Included in the show is a dramatic steel and concrete chair made by Vivian Beer, who won last year’s grand prize on Ellen Degeneres’s HGTV show, Ellen’s Design Challenge. Jack Mauch will display a complex marquetry wall piece made from many dozen thin strips of wood veneer. Mark Peiser is presenting a remarkable piece cast from phase-separated glass, which shifts color tonality depending on how the light strikes. Daniel Essig created a fantastic wooden dragon that is adorned with tiny books.

The Penland Core Fellowship gives energetic, motivated artists an opportunity to live, study, and work at Penland for two years. Core fellows work part-time for the school, performing tasks essential to its functioning, and they participate in workshops, which they can choose from Penland’s 135 annual offerings. The Resident Artist Program provides self-supporting, full-time artists with low-cost housing and studio space and an opportunity to work in close proximity with other artists for three years. The artists included in the exhibition represent the whole history of these programs. Mark Peiser and weaver Adela Akers were resident artists in the 1960s, photographer Alida Fish was the first core fellow in 1970, and Seth Gould and Andrew Hayes are current resident artists. All of the artists are still active and most of the work was made recently.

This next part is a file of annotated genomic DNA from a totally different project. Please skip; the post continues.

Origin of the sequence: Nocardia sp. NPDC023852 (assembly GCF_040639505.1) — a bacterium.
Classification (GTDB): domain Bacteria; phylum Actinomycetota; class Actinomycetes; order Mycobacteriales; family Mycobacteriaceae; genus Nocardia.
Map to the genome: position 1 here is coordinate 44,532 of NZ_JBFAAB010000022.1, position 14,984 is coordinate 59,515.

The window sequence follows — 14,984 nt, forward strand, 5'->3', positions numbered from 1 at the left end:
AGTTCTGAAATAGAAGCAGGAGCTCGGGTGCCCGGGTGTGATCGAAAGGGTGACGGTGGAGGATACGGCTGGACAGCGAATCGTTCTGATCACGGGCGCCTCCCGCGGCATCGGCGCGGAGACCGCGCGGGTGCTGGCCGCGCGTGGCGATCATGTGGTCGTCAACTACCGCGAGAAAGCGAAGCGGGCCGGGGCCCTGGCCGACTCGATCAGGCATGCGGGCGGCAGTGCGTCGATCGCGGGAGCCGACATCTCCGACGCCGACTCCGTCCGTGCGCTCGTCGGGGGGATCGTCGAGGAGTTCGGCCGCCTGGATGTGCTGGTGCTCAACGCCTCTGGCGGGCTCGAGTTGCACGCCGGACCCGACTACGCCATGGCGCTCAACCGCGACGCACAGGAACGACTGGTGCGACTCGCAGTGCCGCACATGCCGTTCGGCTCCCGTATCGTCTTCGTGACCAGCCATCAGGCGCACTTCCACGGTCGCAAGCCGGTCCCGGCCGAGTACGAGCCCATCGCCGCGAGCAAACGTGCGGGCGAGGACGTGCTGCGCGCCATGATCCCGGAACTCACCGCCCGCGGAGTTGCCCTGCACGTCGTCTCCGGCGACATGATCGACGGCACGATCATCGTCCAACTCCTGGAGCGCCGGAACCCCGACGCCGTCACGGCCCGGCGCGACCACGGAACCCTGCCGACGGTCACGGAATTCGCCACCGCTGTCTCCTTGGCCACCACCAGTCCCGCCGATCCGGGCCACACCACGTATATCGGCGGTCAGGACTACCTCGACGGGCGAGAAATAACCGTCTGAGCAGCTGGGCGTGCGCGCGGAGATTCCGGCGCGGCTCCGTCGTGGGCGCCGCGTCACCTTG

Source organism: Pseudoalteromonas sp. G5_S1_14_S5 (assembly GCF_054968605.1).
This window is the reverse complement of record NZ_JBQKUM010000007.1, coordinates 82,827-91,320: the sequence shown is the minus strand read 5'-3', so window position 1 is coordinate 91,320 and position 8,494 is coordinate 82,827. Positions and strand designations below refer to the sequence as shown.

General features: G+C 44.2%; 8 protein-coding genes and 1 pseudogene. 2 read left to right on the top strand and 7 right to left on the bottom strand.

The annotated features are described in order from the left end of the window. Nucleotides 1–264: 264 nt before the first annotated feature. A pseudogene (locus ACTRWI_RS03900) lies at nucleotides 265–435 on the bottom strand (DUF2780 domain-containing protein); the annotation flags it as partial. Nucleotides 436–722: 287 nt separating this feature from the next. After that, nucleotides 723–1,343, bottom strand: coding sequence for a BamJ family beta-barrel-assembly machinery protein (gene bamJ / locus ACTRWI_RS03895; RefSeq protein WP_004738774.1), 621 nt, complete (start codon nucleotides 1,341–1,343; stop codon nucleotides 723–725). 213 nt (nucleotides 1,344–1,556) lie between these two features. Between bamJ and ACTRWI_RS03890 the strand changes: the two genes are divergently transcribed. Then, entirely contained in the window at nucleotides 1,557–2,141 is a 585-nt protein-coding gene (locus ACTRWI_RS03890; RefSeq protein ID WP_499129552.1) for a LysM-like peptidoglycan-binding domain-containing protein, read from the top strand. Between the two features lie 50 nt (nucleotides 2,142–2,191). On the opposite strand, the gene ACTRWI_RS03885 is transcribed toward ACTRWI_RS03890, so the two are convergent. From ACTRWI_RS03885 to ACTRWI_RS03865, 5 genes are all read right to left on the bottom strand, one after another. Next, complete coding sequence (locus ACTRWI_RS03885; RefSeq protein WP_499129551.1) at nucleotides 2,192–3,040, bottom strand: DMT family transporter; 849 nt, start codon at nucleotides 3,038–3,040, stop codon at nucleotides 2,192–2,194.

The book Inspired: Life in Penland’s Resident Artist and Core Fellowship Programs includes the story of each program and conversations with the thirty-two artists accompanied by examples of their work. It is a beautiful presentation of contemporary craft and an exploration of the many life and career paths taken by these creative individuals. Copies of the book are available at the Penland Gallery.